Canada is said to have a constitution "similar in principle to that of Great Britain." Britain does not have a document that could be properly called a constitution. Its constitution is made up of several documents, and of decisions and conventions that are for the most part unwritten. The British constitution was the result of a long historical evolution.
This evolution can be divided into two phases: 1) A long period through which Parliament wrested power away from the monarch and established itself as the supreme authority in the kingdom. 2) A second period, from1800 to today, where parliament became more democratic (universal suffrage, supremacy of Commons over the House of Lords etc.).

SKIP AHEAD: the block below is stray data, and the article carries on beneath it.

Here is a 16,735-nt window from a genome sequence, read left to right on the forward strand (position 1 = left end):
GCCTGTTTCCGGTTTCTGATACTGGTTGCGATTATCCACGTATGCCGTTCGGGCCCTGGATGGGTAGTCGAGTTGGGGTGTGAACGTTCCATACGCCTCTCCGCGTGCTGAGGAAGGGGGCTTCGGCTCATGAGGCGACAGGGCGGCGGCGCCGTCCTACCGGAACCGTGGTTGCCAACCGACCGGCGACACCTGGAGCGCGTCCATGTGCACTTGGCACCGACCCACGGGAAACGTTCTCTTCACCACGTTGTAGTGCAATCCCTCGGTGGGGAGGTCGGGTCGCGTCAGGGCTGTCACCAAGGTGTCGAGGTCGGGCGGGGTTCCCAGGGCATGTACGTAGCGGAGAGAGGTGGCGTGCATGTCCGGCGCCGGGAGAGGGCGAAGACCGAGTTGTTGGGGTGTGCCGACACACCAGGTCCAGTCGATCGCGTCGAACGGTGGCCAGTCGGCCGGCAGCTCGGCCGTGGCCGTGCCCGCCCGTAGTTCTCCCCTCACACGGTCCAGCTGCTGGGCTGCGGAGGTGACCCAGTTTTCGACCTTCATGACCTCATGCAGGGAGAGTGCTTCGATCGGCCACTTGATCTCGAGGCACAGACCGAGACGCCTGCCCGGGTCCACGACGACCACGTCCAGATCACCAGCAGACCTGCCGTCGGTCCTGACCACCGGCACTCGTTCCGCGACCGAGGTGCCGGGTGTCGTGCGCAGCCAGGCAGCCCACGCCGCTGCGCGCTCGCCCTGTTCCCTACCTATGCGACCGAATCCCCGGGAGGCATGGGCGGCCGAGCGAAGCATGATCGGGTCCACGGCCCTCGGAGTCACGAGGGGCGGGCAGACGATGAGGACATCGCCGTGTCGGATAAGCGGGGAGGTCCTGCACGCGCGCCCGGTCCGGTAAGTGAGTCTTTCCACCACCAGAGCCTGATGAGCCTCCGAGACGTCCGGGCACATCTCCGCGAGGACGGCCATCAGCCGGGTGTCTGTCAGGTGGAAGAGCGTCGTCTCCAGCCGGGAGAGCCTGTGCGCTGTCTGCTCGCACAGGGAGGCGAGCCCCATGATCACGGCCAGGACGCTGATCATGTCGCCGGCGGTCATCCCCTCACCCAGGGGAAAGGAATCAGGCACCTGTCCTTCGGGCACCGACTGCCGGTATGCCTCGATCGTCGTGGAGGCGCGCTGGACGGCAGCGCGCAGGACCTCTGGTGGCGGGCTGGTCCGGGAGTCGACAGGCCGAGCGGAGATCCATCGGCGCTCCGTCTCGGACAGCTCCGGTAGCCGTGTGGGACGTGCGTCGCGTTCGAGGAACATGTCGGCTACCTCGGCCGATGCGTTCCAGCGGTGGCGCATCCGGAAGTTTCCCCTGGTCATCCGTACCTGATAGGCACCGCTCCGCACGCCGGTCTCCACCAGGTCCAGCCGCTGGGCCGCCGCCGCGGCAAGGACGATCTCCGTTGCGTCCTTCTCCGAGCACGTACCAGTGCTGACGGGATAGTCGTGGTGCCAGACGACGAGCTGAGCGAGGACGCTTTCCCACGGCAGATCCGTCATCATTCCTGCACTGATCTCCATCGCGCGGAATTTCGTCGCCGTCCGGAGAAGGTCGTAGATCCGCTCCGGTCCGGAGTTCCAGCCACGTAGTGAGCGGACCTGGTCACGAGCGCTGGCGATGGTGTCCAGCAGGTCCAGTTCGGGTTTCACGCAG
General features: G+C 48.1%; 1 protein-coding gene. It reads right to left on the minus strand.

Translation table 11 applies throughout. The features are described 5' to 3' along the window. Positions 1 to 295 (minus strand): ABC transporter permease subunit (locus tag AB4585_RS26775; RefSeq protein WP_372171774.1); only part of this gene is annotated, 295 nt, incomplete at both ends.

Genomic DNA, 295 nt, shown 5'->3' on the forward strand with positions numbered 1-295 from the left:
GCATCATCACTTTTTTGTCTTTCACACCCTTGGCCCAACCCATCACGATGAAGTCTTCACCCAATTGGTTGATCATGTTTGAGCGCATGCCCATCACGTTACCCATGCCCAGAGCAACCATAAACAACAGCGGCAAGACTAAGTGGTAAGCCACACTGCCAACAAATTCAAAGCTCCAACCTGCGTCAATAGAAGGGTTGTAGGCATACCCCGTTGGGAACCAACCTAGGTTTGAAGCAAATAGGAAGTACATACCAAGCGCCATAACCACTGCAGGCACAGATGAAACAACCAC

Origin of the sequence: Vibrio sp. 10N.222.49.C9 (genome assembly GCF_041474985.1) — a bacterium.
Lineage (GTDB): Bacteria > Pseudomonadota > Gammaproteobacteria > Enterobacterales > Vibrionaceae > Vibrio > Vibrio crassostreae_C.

The main characteristics of the British constitution applicable to Canada are that: 1) It is a constitutional monarchy. 2) It has Cabinet (or responsible) government. 3) Its Parliament is supreme (this was so until 1982). 4) The rule of law is established. 5) It is governed largely by conventions and usages that are binding on the participants.
The British constitution is said to be non-rigid because it can be changed at will by a simple act of Parliament. In reality, it has a fixity that is predetermined by decades, if not centuries, of accumulated experiences that bind the political actors of the country more solidly than the most elaborate constitution does in another country.
For a further discussion of the application of British constitutional practices to Canada, see Eugene Forsey, Freedom and Order. Collected Essays, Toronto, McClelland and Stewart, 1974, 332p.; and by the same author The Royal Power of Dissolution on Parliament in the British Commonwealth, Toronto, Oxford University Press, 1968 , 324p.
© 2001 Claude Bélanger, Marianopolis College